Category Archives: Christian Thought

Holy Saturday Reflection

In Peter Rollins’ book The Orthodox Heretic, there is a parable called “Being the Resurrection.” The parable describes a group of Jesus’ disciples who left Jerusalem after the crucifixion, before the resurrection, so they never knew of their Messiah’s resurrection and ascension. They travelled a great distance over many months until they found a place suitable to begin a community. A community, “where they vowed to keep the memory of Christ alive and live in simplicity, love, and forgiveness, just as he had taught them.” Over years, decades, and centuries, Rollins tells that, the community spent “their days reflecting on the life of Jesus and attempting to remain faithful to his ways. And all this despite the overwhelming sorrow in their heart, …despite the belief that death had defeated him and would one day defeat [them] also.”

One day, the communities’ isolation was broken when a group of missionaries reached the settlement. Rollins tells, “Without hesitation, the missionaries gathered together all the community members and recounted what had occurred after the imprisonment and bloody crucifixion of their Lord. That evening there was a great festival in the camp as people celebrated the news of the missionaries.”

During the evening’s celebration, a conversation occurred between a respected elder of the community and one of the missionaries. This elder was in sorrow, despite the great news that his Lord’s life had been vindicated through the resurrection and ascension. This elder, explaining his sorrow to the young missionary said, “Each day we have forsaken our very lives for him because we judged him wholly worthy of the sacrifice, wholly worthy of our being. But now, following your news, I am concerned that my children and my children’s children may follow him, not because of his radical life and supreme sacrifice, but selfishly, because his sacrifice will ensure their personal salvation and eternal life.”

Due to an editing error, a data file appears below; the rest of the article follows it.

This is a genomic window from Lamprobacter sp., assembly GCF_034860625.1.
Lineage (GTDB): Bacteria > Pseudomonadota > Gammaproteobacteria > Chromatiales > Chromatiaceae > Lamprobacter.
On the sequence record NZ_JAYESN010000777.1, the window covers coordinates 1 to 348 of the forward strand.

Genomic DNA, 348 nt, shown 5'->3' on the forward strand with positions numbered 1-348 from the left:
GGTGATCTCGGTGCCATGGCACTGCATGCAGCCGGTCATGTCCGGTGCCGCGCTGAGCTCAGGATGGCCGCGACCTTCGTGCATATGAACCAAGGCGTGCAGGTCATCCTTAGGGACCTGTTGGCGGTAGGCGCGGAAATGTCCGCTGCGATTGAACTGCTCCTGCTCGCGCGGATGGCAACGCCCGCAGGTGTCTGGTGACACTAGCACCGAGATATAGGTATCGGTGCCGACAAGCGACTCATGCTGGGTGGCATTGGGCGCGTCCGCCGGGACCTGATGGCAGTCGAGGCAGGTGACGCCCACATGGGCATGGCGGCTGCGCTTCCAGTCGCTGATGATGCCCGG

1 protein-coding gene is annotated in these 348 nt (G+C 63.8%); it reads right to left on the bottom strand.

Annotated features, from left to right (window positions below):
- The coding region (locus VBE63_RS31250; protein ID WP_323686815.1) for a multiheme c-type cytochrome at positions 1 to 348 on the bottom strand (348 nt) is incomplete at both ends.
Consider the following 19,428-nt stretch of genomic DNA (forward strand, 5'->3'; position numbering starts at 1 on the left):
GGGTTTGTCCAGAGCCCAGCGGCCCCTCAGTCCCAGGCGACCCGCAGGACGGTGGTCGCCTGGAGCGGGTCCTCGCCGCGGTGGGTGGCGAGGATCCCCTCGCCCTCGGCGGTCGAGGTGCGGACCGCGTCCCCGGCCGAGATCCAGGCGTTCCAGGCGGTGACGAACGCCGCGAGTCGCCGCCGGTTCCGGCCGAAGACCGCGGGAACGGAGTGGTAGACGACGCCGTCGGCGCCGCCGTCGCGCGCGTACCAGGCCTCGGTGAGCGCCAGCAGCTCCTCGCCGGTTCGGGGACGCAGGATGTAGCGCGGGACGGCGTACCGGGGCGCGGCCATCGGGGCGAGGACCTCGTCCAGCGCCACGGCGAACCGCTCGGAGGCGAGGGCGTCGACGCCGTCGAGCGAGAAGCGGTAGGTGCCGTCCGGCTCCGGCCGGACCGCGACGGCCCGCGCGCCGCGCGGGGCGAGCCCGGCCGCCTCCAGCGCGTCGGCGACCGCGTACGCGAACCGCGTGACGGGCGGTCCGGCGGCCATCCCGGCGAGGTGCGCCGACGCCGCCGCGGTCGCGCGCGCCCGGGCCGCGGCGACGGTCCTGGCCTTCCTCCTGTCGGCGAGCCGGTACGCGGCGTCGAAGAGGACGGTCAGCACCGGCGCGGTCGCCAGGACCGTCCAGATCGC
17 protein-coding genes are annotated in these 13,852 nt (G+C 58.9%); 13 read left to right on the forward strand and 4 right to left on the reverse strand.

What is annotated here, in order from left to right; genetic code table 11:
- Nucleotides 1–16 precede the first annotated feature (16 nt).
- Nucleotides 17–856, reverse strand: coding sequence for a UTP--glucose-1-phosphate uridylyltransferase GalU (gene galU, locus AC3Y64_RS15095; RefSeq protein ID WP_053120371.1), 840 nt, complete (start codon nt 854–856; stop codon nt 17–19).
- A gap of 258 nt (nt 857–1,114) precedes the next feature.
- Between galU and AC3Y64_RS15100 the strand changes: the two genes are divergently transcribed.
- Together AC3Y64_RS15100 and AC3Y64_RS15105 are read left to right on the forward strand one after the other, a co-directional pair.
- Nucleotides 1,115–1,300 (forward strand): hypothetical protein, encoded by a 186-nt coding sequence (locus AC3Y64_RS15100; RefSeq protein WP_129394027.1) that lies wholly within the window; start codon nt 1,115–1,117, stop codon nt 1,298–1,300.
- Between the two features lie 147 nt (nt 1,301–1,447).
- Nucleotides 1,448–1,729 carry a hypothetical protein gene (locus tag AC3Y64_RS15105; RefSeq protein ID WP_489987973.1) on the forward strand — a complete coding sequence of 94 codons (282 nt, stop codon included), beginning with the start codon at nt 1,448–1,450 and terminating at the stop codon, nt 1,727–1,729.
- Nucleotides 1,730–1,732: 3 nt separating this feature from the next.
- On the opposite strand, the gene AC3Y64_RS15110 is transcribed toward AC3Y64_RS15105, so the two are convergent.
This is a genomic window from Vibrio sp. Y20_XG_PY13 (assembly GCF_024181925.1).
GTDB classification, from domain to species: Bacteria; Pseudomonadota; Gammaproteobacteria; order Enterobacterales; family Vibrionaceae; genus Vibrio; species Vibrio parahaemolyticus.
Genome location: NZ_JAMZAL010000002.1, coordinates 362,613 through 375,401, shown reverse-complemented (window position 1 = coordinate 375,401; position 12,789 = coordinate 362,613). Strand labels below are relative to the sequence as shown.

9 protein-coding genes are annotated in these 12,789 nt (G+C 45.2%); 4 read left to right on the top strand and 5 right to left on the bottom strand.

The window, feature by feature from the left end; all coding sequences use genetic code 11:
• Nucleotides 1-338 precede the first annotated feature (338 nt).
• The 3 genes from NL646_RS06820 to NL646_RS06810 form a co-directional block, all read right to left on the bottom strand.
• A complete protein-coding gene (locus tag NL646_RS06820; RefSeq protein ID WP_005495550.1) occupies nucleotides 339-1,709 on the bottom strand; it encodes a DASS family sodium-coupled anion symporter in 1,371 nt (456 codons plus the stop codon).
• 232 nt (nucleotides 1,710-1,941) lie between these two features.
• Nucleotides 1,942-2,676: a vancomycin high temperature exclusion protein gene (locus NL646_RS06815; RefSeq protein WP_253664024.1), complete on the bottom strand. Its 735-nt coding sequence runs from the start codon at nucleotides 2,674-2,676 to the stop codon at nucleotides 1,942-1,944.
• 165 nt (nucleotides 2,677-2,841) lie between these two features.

This parable raises so many questions for reflection. Rollins says in his commentary on the parable, that in many ways the community, living their lives in a sort of extended Holy Saturday, described in the parable “affirmed the reality of the Resurrection in a more radical way than many of those who confess such a belief.” Too many Christians profess a belief in the resurrection, but their lives show no resemblance to the life of the Christ the resurrection was a vindication and justification of. How does the life you live reflect a belief in the resurrection of Christ? How are you living a life of resurrection? If Jesus’ life, as the Son of Man or the Human One, was lived as an example to show humanity its full potential, how is your life reflecting this potential as an image bearer, as part of the body of Christ, as someone who has been born again through water and spirit?

Use this Holy Saturday to reflect on the life Christ lived, and the sacrifice he made for us all. Finally reflect on how the example of his life and sacrificial death moves you towards a life of sacrifice, of taking up your own cross to follow him. Resurrection does not come to those who do not first die.


WCAGLS: John Dickson – Humilitas

Humilitas, by John DicksonThe presentation by John Dickson at the WCAGLS was one of my favorites of the summit. The presentation was entitled “Humilitas,” and was based on his most recent book, which is titled Humilitas: A Lost Key to Life, Love, and Leadership. Dickson is a writer and speaker, a Senior Research Fellow at Macquarie University, and Co-Director of the Centre for Public Christianity in Sydney, Australia. His presentation at the summit was geared towards leaders, obviously, so the thesis of his talk was, “Humility makes the great greater.” Dickson’s presentation set out to convince the audience of this thesis.